Macron hosted a national conference on disabilities this month, announcing that 15,000 assistants would be hired in the next two years to help disabled children go to school.

According to government statistics, some 2.7 million people – out of a French population of almost 67 million – suffer a disability that results in some form of physical limitation.

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POLITICS

Macron faces strike as French unions flex muscles

French schools, trains and businesses are set to be affected on Thursday by the first major strike called since the re-election of President Emmanuel Macron in April, as unions push for wage hikes and the end of planned pension reform.

Macron faces strike as French unions flex muscles

The extent of disruption remains uncertain, however, with the strike a test for the CGT union behind the protests, which is seeking to build support for a lengthy battle with the centrist government.

Macron has approved wage hikes for civil servants and teachers and put in place one of Europe’s most generous anti-inflation safety nets that has capped energy prices for households and held down inflation.

But his insistence on raising the retirement age from its current level of 62 — one of his main re-election campaign pledges — has stirred up unions and other left-wing opponents and remains broadly unpopular around the country.

“We are against pushing back the age of retirement because we consider it an aberration when there are so many unemployed people in this country,”

Philippe Martinez, the head of the CGT, told the BFM broadcaster on Tuesday.

“Keeping people with work in their work means that people who haven’t got any can’t find it,” he added.

Despite warnings from allies about the risk of failure, Macron has tasked his government with hiking the retirement age from the current age of 62, one of the lowest in Europe, with changes set to take effect next year.

With deficits spiralling and public debt at historic highs, the former investment banker has argued that pushing back pensions and getting more people into jobs are the only ways the state can raise revenue without increasing taxes.

His centrist party lost its majority in parliament in June, severely undermining his ability to push through changes.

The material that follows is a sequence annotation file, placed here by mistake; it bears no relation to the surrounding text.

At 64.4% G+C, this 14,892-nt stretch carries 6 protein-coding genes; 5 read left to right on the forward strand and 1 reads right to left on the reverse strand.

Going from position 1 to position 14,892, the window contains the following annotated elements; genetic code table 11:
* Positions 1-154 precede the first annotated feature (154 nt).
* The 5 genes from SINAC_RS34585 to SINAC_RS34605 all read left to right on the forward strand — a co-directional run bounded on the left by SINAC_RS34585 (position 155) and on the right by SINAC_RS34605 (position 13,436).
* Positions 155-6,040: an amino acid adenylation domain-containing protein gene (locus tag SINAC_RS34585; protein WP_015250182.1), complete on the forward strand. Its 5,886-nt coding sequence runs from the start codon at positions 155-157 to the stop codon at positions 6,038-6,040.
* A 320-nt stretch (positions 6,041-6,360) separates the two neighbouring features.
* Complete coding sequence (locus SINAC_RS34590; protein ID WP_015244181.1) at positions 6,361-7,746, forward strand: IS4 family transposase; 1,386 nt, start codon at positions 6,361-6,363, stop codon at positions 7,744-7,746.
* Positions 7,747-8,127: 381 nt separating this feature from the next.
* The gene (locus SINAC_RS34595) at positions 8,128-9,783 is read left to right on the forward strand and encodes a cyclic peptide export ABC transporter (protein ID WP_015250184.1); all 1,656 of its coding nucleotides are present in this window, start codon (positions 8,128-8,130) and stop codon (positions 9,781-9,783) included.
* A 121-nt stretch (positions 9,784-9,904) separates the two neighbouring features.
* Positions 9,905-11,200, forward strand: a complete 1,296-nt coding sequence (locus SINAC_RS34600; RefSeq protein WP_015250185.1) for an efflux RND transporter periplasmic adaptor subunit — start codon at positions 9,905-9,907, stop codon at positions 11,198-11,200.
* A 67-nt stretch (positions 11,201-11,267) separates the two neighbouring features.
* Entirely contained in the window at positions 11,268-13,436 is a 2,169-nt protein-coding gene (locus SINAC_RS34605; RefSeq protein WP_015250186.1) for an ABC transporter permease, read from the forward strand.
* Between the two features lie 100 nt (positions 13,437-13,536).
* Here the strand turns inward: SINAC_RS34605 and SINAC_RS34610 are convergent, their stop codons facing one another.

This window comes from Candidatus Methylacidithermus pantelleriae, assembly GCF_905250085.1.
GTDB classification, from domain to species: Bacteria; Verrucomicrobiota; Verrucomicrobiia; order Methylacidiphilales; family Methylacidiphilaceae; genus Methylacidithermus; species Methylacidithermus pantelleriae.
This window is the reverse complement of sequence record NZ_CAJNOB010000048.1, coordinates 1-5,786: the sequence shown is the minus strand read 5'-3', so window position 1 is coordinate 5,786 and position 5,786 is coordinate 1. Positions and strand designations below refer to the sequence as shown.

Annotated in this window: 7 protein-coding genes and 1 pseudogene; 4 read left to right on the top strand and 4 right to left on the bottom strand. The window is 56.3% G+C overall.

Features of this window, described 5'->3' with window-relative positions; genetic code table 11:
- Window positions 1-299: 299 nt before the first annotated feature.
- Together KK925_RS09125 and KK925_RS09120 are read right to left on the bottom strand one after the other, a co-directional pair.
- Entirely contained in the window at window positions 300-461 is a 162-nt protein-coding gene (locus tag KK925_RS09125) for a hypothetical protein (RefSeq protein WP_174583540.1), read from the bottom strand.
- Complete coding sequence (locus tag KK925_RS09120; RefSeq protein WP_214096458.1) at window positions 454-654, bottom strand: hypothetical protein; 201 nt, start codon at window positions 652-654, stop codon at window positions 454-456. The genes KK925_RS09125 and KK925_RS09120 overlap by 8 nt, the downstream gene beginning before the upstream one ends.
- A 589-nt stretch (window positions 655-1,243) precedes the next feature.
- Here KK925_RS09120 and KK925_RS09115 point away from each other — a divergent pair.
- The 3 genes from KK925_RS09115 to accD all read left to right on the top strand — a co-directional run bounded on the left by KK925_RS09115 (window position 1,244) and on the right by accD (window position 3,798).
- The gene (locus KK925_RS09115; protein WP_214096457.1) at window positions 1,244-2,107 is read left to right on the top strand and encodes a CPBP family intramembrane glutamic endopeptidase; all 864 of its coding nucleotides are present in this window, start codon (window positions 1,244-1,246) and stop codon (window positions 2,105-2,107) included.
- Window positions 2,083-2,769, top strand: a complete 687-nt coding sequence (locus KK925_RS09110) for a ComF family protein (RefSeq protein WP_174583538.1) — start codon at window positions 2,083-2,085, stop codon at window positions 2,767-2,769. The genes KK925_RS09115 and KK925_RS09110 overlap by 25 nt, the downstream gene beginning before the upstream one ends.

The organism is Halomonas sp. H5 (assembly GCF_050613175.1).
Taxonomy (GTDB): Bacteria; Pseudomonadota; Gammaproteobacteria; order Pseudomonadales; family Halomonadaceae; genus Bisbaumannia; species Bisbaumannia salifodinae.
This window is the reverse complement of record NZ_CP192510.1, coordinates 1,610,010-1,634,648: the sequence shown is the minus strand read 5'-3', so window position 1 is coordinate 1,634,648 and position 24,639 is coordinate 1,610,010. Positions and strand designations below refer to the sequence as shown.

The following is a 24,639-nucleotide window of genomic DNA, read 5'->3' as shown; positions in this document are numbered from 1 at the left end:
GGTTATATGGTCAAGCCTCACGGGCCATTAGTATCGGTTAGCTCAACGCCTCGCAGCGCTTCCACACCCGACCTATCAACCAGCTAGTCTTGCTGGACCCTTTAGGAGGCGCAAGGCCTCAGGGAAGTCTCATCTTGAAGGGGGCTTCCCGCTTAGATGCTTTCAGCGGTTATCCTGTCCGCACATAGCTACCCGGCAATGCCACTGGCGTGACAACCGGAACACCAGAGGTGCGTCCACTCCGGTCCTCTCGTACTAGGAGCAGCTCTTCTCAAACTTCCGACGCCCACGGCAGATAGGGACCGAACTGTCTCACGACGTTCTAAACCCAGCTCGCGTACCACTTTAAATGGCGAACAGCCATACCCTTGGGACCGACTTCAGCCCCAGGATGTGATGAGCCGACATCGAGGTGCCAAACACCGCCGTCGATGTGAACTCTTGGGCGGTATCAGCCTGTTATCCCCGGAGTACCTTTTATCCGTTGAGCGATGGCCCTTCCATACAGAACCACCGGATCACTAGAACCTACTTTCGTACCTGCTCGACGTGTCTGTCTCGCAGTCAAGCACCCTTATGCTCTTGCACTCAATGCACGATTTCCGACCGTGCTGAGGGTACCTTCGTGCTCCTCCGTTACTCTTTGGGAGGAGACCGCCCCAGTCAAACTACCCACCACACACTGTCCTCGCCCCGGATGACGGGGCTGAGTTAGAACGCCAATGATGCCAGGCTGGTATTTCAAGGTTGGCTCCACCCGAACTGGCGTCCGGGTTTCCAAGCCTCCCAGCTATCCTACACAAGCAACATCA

Macron’s Prime Minister Elisabeth Borne nevertheless told AFP Thursday that the government would not seek to tack on the pension reform to a wider social security budget law as initially planned.

“There are important questions we want to open talks about” with other political parties, unions and employers’ groups, Borne said.

“We’re starting from the assumption that we’ll be able to hold a dialogue,” she added — although parts of the opposition completely reject any changes.

“If the president insists on declaring a social war on the people, we will respond with all the means at our disposal,” the parliamentary leader of the France Unbowed (LFI) political party, Mathilde Panot, tweeted on Wednesday.

Stoppages

Thursday’s strike has been called by the CGT, France’s second-biggest union, with backing from smaller partners Solidaires and FSU.

The influential CFDT and hard-left FO unions have declined to take part, underlining splits in the country’s once formidable labour movement which has struggled to stop Macron’s economic and social security reforms since he came to power in 2017.

Around one in 10 schools in Paris are expected to shut for the day on Thursday, while 300 will close in the southern Bouches-du Rhone area which includes Marseille.

“We can really see that teachers are fed up with their salaries… if on top of that, there’s the issue of pensions, it risks creating  some sparks,” said Guislaine David from the Snuipp-FSU union.

SNCF railways and the RATP metro system in Paris are also bracing for disruption to services, while employees of oil and gas giant TotalEnergies have been on strike since Tuesday.

Despite anger over the soaring cost of living, Macron is in a hurry to push through pension reform, which he first promised in 2017 before pausing in 2020 during the Covid-19 pandemic.

“I don’t know anyone who wants to work for longer, but I don’t know anyone who thinks they are not going to work for longer,” a minister close to the president told AFP last week on condition of anonymity.

“Maybe I’m mistaken, but I’m not sure that the turnout will be as large as the unions and LFI are hoping for,” the minister said.